Major storms commonly are cited as important geomorphic and sedimentologic agents, and their significance is perhaps most emphatically noted in interpretations of modern and ancient tidal flats. The purpose of this study was to assess the impact of Hurricane Michelle on the carbonate tidal flats of Andros Island, Bahamas, by coupling remote-sensing data and field observations.
Although regional MODIS remote-sensing data reveal that the passage of Hurricane Michelle suspended sediments across the shallow bank, integrating ultra-high-resolution remote-sensing data with field observations demonstrates that the hurricane had almost no impact on the Andros Island tidal flats. This lack of impact is surprising because the storm still had hurricane-force winds as it passed immediately over some of the focal areas. With this hurricane, storm strength and intra-storm interval were probably not limiting factors. Instead, several influences combined to minimize the storm's impact on both sedimentation and erosion, including the low level of water on the bank resulting from ebb tides and, in the northwestern area, from offshore storm winds, and the short duration of the storm resulting from its high forward velocity.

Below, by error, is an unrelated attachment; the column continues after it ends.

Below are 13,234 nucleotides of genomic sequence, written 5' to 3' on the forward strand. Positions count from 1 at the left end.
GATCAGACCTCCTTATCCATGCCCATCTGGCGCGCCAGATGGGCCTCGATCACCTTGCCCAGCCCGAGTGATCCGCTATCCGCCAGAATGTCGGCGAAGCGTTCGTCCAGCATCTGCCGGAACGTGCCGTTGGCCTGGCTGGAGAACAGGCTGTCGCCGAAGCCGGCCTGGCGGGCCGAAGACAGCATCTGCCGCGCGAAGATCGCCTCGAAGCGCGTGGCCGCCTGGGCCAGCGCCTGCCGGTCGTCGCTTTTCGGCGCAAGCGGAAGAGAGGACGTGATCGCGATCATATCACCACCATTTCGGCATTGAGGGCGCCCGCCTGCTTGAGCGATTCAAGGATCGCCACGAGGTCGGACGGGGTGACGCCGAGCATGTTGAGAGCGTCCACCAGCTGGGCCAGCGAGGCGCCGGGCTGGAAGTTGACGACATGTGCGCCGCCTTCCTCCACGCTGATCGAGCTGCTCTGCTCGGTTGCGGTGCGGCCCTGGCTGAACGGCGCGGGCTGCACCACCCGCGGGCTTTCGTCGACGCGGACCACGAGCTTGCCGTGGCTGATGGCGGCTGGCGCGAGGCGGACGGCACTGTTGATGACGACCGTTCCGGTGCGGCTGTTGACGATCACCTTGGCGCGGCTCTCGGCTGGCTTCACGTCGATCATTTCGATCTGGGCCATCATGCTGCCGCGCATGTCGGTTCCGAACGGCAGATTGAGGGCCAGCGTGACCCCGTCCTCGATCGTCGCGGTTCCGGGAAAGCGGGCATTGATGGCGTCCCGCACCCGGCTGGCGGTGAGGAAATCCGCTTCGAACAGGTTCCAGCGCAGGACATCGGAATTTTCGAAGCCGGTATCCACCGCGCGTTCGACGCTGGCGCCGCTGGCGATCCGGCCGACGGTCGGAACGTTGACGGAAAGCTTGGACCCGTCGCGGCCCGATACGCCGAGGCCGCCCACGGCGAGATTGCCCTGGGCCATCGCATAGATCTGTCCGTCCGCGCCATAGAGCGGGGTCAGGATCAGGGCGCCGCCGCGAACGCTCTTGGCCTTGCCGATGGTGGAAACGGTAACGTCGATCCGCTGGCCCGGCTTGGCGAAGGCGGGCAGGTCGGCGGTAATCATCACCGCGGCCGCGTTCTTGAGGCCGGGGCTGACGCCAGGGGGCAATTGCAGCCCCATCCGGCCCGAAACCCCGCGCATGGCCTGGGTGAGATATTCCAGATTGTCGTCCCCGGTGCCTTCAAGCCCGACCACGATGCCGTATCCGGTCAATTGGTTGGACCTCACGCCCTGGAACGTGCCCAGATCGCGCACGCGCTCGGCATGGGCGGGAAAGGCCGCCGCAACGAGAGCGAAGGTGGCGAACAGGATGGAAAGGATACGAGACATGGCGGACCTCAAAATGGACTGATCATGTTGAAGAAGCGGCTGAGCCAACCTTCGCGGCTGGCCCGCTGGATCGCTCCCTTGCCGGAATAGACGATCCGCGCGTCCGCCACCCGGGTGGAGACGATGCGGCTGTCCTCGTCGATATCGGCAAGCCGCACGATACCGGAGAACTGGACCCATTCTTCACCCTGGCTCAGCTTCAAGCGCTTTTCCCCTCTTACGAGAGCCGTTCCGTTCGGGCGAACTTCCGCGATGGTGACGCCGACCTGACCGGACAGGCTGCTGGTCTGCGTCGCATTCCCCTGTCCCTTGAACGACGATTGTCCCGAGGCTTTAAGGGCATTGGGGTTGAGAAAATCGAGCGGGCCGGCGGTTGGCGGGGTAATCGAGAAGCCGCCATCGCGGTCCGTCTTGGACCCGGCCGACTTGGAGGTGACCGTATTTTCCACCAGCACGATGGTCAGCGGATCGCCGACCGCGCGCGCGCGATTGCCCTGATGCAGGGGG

Given the apparent prevalence of widespread storm effects on ancient tidal flats, but the spatially limited major geomorphic impacts of storms on many modern systems, we suggest that the geologic evolution and preservation of ancient tidal-flat successions may have been shaped by mega-storms that simply cannot form in the present global climate. Nonetheless, understanding tidal-flat dynamics and changes on human timescales will require continued monitoring and assessment of low-impact storms such as Michelle, as well the more sensational hurricanes that produce widespread death, destruction, and deposition.